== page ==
Teaching Environment and Society: How do we Talk about Capitalism?

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Most of my students have no idea what the difference between capitalism and socialism is. Let me say that differently: most of my students have emotional responses to those words. Some have strong instincts about which is good and which is ugly. But in terms of an ability to define and give distinguishing examples, maybe a few here and there walk in with this ability. (And given the conflation of terms in U.S. American public discourse, it seems hard to blame them).

Some have taken introduction economics courses. If I were in charge of general education requirements, I’d make sure that student learn not (only) about mathematical principles, but about the logics of different economics systems. Until that point (!), I accept it means I have to do this work before I can teach about environment and society.

One year, when still teaching from a textbook, I put capitalism up front. We spent a week dedicated to Marxian environmental critiques. I quickly found that does not work for my politically diverse classroom.

Instead, I now break the ideas down, avoiding the most evocative terms until the building blocks are in place. We slowly talk about markets, explaining what markets do well and what they struggle with (and, what human and environmental costs there are even in fully ‘functional’ free markets). We talk about property and the differences between private, state, commons (this is nearly impossible for many to imagine, regularly conflated with state ownership) and lack of ownership. We talk about government, its logic, and different iterations of democracy and electoral democracy (it is the will of the people, or what elected officials deem best for the people?)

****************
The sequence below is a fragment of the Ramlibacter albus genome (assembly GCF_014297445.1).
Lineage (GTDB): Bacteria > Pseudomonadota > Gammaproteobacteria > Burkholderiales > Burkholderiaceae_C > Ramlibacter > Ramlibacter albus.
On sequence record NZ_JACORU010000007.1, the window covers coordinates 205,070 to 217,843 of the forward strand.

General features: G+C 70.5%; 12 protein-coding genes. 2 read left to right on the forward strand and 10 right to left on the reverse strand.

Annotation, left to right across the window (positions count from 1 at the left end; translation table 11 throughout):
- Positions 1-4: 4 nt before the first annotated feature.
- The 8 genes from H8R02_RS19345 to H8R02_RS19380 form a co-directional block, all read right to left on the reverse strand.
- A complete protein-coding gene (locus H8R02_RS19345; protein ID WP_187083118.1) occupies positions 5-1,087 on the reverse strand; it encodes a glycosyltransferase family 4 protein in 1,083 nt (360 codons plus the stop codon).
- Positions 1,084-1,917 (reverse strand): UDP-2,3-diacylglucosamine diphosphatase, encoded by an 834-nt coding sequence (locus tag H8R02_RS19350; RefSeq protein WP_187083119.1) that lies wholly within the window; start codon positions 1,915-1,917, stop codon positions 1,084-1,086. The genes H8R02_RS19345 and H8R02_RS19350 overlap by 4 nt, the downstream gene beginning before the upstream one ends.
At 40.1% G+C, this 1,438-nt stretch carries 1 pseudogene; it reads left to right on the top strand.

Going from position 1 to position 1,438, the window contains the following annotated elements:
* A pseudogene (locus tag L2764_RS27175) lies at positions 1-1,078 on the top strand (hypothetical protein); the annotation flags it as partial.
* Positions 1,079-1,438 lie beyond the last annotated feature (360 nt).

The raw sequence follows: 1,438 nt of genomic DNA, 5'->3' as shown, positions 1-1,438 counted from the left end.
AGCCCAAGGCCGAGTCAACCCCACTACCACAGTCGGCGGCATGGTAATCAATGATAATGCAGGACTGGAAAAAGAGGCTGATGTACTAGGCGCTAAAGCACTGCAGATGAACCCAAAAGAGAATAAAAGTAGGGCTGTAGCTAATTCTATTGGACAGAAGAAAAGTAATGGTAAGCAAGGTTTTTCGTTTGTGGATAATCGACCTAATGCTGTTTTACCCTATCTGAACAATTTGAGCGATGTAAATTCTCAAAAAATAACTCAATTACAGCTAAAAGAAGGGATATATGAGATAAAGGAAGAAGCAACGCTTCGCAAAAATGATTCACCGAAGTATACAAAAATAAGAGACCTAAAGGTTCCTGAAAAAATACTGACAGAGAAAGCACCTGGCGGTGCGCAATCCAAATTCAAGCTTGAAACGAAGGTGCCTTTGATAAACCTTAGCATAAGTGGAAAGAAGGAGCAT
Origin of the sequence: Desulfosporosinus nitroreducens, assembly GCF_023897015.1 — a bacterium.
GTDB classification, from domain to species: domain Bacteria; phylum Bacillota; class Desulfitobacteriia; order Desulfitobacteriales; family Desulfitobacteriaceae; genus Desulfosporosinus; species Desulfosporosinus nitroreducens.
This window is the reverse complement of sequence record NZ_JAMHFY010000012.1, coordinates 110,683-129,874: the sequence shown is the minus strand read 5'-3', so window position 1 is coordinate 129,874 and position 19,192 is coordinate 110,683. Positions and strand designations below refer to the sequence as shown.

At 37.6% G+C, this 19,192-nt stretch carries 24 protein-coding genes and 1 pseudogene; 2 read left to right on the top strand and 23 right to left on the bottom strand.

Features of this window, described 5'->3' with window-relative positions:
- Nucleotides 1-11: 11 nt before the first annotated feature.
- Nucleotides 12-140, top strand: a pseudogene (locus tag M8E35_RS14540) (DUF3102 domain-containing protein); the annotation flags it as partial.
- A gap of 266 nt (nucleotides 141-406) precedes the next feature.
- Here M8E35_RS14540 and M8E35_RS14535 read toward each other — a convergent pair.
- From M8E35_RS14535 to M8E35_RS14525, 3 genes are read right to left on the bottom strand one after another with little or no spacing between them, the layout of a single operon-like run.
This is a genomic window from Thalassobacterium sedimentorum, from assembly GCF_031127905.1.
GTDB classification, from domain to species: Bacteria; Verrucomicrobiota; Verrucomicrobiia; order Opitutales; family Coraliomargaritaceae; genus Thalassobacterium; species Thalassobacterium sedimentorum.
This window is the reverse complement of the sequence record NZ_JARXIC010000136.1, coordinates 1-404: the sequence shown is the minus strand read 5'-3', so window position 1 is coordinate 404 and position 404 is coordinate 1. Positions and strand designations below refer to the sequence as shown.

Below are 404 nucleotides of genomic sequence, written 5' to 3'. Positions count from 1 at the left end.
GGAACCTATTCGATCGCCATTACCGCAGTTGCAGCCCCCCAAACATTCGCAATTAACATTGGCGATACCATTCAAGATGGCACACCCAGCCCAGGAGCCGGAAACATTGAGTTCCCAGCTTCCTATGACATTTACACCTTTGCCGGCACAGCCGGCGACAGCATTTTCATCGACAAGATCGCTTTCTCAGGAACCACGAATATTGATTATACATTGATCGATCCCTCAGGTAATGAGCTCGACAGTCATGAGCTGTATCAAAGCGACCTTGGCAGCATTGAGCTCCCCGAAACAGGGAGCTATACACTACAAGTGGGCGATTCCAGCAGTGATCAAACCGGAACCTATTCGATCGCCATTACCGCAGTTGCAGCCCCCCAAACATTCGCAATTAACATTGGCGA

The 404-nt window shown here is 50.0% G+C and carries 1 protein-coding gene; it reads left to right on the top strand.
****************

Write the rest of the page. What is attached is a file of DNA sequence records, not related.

Each week, we work really hard to understand the logic of different ‘stories’, building ‘archetypes’ of free markets, fully enforced property rights (and wrestling with whether this means internalizing costs for all externalities), regulated commons and so on. Then we talk about the disjuncture between these and the real world. We ask whether the archetypes work, whether they might work in practice, trying to find our way towards which imperfect ideas are worth fighting for. We disagree on the answers to this, and I think that’s useful.

My hope for my students is that by the end, they see that their world is not actually made up of truly democratic, capitalist free markets owned by private actors. They’re at a public institution, many living in state-owned housing. They share their apartments as if they were commons (with many unspoken rules and internal conflict resolution). I want those who believe in big and small government to consider ‘how big ought government be’ and ‘what are its capabilities’ rather than narrate ‘always smaller’ or ‘always bigger’.

Mostly, I want them to be able to make sense of those they disagree with. To understand where the other side is coming from. To see that most ideas have some logic to them, but that no archetypical idea is flawless in practice. To be able to have civil disagreements in which they can point to real underlying differences (rather than simply name indescribable ideologies). Maybe it’s too much to ask of our national public discourse, but at a very small scale, for a few months, on a few (big, important) issues, we work towards that.